In reality the two examples would not help anyone(fishes either) other than those who search out someone,anyone, on these forums also doing the wrong thing to make themselves feel better about doing likewise.
I agree, a few minutes of video says nothing about the long term viability of any setup. But it's not hard to find entire breeding setups with tiny barren tanks packed full of fish. Killifish breeders in particular like to use very small tanks. In laboratories, zebra danios are bred and raised in tanks less than 5g, often without any decor, as you can see here:
How do these tiny tanks work? The water is kept clean, the temperature and pH are kept stable, and the fish are observed daily for signs of disease. If the OP maintains those conditions in the jar, the fish should be fine.
Oscars and koi are unsuited to such small tanks because they both grow to very large sizes. Would you agree that a 10g is enough for a betta? An Oscar is over 5 times the length of a betta, and easily 20 times the weight. Should their tank be either five or twenty times larger than a betta's? H Formosas are less than half the length and a quarter the size of bettas, so why should a 2.5g jar be too small for them?
I recall a young girl on another forum who prolly had thirty small bowls in her home she shared with her mother that each held a Betta or perhaps as many as 6 females to a bowl.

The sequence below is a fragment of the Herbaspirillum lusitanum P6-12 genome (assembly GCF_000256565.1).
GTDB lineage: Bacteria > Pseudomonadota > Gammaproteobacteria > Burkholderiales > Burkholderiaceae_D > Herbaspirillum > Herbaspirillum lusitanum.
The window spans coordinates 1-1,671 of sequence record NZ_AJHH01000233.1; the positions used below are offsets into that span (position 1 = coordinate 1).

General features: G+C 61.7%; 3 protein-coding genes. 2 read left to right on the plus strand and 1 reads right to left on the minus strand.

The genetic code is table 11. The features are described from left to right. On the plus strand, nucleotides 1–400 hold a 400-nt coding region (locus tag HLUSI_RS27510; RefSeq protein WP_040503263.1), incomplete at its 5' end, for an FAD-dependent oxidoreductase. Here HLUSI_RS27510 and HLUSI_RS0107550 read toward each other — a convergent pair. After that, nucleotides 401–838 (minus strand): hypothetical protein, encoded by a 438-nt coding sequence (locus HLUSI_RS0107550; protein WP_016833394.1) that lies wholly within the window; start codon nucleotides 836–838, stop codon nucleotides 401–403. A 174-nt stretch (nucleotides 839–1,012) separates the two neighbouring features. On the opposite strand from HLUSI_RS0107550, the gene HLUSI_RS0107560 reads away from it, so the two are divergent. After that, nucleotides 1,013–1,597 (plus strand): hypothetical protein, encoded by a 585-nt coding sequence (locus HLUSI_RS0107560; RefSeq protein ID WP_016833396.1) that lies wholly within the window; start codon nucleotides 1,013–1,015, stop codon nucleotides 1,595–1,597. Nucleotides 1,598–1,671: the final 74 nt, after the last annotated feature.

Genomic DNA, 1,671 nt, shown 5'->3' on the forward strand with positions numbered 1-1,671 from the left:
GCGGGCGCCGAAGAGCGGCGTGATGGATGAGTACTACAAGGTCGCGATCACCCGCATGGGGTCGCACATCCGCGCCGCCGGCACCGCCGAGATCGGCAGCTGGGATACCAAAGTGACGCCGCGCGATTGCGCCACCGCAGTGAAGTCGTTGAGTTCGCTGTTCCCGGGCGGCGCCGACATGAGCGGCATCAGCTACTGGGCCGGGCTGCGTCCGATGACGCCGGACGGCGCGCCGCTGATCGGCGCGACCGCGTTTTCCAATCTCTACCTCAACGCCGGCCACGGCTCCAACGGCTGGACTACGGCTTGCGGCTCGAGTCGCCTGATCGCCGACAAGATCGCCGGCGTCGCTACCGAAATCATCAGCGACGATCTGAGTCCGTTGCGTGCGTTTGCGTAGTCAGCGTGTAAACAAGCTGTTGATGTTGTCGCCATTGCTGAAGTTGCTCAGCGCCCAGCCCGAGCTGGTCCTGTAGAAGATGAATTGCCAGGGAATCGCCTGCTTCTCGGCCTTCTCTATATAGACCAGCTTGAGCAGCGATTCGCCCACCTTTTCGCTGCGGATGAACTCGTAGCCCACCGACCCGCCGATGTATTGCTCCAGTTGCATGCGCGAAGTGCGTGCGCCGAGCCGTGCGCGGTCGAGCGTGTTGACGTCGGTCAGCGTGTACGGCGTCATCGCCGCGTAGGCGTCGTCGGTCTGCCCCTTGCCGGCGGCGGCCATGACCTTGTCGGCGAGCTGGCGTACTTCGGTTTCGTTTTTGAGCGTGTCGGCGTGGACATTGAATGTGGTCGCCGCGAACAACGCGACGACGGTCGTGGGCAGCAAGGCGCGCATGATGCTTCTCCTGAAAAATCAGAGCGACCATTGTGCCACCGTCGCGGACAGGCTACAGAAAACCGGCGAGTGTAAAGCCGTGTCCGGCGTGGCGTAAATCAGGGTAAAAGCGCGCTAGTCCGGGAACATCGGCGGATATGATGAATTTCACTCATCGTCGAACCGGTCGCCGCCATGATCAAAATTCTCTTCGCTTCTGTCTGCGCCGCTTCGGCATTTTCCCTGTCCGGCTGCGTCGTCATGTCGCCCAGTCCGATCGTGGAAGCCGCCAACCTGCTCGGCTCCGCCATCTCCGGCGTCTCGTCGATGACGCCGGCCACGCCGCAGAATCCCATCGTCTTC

She was indeed able to care for these fishes...
In other words, it can be done.
...until an injury left her temporarily unable to. And as she recuperated in the hospital,she left the small bowls in the charge of her mother.
Long story short, when she was able to leave the hospital and return home,she was saddened by the death of a few fish and overall condition's of these small death traps.
She then proceeded to publicly flame her mother for not providing the same care that she provided.
It was unreasonable to expect that her mother or anyone else could or would.
I agree it's unreasonable to expect others to be able to step into your shoes when you have a hobby that requires a lot of expertise and commitment. I think it's equally unreasonable to ban everyone from diving that deeply into their hobby. Just about every high-tech reefer would have to quit.
Just as unreasonable in my opinion, to expect much in a small jar where water chemistry /stability are much more quickly influenced than in a larger volume of water.
I don't think the OP is expecting too much. He didn't ask how many goldfish he could put in the jar, he asked what species of fish are small enough to live comfortably in it. He doesn't expect a large fish to live in it, he expects a small fish to live in it. Which is possible, though difficult.
Your objection seems to hinge, not on the practicality of maintaining fish in the jar, but on the morality of keeping fish in small spaces. Centuries ago, keping fish in small pots and bowls is how the hobby started. Most people who get into the hobby start with a small bowl or tank. You can't deny that fish can live in very small containers. You can't even deny that they can breed and several generations can live out their natural lifespan in such containers. So, on what evidence, aside from your own personal feelings, do you say that these small containers are completely unsuitable for keeping even the smallest and hardiest fish?
Exactly. Why should your opinion be given more weight than mine or the OP's? Give me evidence supporting your opinion, and mine may change.